The purpose of this paper is to present the findings of an evaluative case study that used an electronic portfolio to enhance the employability of older adults. The evaluation sought to identify programme effects and highlight the factors that were instrumental in generating them.
Qualitative inquiry methods were employed to gather the views of the mentor and programme participants.
The findings suggest that the electronic portfolio programme gave participants a better understanding of their skills and attributes and increased their self‐confidence, in particular in marketing themselves to employers. Four features of programme design were identified as instrumental: the electronic portfolio software; the process of reflection and evidence building; and mentor and group support.
The research is based on participants' subjective assessment of both their skills and the programme's effects and as such does not provide evidence of actual change in their performance (e.g. at interview).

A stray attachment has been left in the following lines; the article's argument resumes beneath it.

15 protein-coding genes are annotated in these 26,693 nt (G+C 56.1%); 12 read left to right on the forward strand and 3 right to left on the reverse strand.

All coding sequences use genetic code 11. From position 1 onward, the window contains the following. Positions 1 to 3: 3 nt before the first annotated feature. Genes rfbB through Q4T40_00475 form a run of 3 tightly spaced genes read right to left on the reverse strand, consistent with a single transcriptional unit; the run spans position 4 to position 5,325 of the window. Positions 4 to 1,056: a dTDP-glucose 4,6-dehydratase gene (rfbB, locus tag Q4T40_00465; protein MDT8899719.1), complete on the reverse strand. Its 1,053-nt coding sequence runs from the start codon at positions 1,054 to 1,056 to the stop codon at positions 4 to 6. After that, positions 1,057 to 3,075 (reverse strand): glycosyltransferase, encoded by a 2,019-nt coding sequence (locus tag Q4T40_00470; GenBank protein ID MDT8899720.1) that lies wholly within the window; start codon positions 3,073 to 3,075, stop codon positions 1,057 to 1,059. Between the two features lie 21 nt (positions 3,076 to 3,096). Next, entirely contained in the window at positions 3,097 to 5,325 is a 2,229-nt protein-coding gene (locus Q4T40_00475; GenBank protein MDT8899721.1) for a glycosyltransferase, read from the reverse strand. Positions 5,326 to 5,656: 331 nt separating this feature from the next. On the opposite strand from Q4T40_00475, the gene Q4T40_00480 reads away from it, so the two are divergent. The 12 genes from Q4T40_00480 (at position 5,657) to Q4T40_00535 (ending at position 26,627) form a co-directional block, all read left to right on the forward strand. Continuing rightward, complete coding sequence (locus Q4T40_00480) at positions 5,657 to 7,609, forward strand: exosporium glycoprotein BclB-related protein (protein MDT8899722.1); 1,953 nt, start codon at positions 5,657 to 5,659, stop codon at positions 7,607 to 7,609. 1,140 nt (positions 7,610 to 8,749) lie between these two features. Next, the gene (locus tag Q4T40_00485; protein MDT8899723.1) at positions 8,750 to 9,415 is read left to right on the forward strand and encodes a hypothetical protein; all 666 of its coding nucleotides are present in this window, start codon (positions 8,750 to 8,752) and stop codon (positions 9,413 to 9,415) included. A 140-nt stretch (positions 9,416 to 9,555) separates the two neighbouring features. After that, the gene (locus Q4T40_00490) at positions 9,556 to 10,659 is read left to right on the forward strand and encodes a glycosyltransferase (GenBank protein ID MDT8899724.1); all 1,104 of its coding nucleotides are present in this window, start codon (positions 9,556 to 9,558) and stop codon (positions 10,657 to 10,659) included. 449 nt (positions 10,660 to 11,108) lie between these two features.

The findings suggest that the e‐portfolio software alone would not have been sufficient in generating improved outcomes for participants. Programmes intending to introduce a technology‐based approach to the provision of adult information, advice and guidance should acknowledge the importance of mentor‐facilitation and the mutual support provided in a group environment.
The originality of the study lies in the use of an e‐portfolio with a non‐traditional (older) audience.
Stevens, H. (2008), "The impact of e‐portfolio development on the employability of adults aged 45 and over", Campus-Wide Information Systems, Vol. 25 No. 4, pp. 209-218. https://doi.org/10.1108/10650740810900658Download as .RIS
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